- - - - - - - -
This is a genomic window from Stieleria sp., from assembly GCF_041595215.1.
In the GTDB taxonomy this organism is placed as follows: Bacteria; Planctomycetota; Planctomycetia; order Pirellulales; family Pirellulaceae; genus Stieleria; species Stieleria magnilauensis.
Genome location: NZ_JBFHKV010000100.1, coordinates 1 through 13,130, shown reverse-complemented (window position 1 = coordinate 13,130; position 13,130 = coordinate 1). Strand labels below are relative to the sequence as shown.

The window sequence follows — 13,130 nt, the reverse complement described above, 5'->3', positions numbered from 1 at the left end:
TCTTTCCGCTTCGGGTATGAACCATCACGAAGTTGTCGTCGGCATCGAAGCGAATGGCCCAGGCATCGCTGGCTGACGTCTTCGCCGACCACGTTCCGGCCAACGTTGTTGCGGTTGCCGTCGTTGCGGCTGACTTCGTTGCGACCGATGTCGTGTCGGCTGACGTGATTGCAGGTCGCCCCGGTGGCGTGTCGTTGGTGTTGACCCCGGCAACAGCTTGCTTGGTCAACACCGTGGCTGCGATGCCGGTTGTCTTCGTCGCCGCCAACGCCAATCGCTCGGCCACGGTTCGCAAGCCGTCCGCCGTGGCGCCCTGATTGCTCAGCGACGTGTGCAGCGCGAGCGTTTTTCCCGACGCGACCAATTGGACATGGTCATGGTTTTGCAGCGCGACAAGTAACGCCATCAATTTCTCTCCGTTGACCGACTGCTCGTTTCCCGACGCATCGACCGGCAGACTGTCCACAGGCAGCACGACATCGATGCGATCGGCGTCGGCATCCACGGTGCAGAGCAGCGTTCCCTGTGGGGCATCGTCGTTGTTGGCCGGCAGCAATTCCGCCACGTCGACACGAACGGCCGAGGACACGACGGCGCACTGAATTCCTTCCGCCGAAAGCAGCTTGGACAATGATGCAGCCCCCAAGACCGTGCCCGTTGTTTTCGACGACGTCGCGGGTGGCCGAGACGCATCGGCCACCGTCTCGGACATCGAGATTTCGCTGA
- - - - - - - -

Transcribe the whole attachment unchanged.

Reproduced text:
This is a genomic window from Stieleria sp., from assembly GCF_041595215.1.
In the GTDB taxonomy this organism is placed as follows: Bacteria; Planctomycetota; Planctomycetia; order Pirellulales; family Pirellulaceae; genus Stieleria; species Stieleria magnilauensis.
Genome location: NZ_JBFHKV010000100.1, coordinates 1 through 13,130, shown reverse-complemented (window position 1 = coordinate 13,130; position 13,130 = coordinate 1). Strand labels below are relative to the sequence as shown.

The window sequence follows — 13,130 nt, the reverse complement described above, 5'->3', positions numbered from 1 at the left end:
TCTTTCCGCTTCGGGTATGAACCATCACGAAGTTGTCGTCGGCATCGAAGCGAATGGCCCAGGCATCGCTGGCTGACGTCTTCGCCGACCACGTTCCGGCCAACGTTGTTGCGGTTGCCGTCGTTGCGGCTGACTTCGTTGCGACCGATGTCGTGTCGGCTGACGTGATTGCAGGTCGCCCCGGTGGCGTGTCGTTGGTGTTGACCCCGGCAACAGCTTGCTTGGTCAACACCGTGGCTGCGATGCCGGTTGTCTTCGTCGCCGCCAACGCCAATCGCTCGGCCACGGTTCGCAAGCCGTCCGCCGTGGCGCCCTGATTGCTCAGCGACGTGTGCAGCGCGAGCGTTTTTCCCGACGCGACCAATTGGACATGGTCATGGTTTTGCAGCGCGACAAGTAACGCCATCAATTTCTCTCCGTTGACCGACTGCTCGTTTCCCGACGCATCGACCGGCAGACTGTCCACAGGCAGCACGACATCGATGCGATCGGCGTCGGCATCCACGGTGCAGAGCAGCGTTCCCTGTGGGGCATCGTCGTTGTTGGCCGGCAGCAATTCCGCCACGTCGACACGAACGGCCGAGGACACGACGGCGCACTGAATTCCTTCCGCCGAAAGCAGCTTGGACAATGATGCAGCCCCCAAGACCGTGCCCGTTGTTTTCGACGACGTCGCGGGTGGCCGAGACGCATCGGCCACCGTCTCGGACATCGAGATTTCGCTGA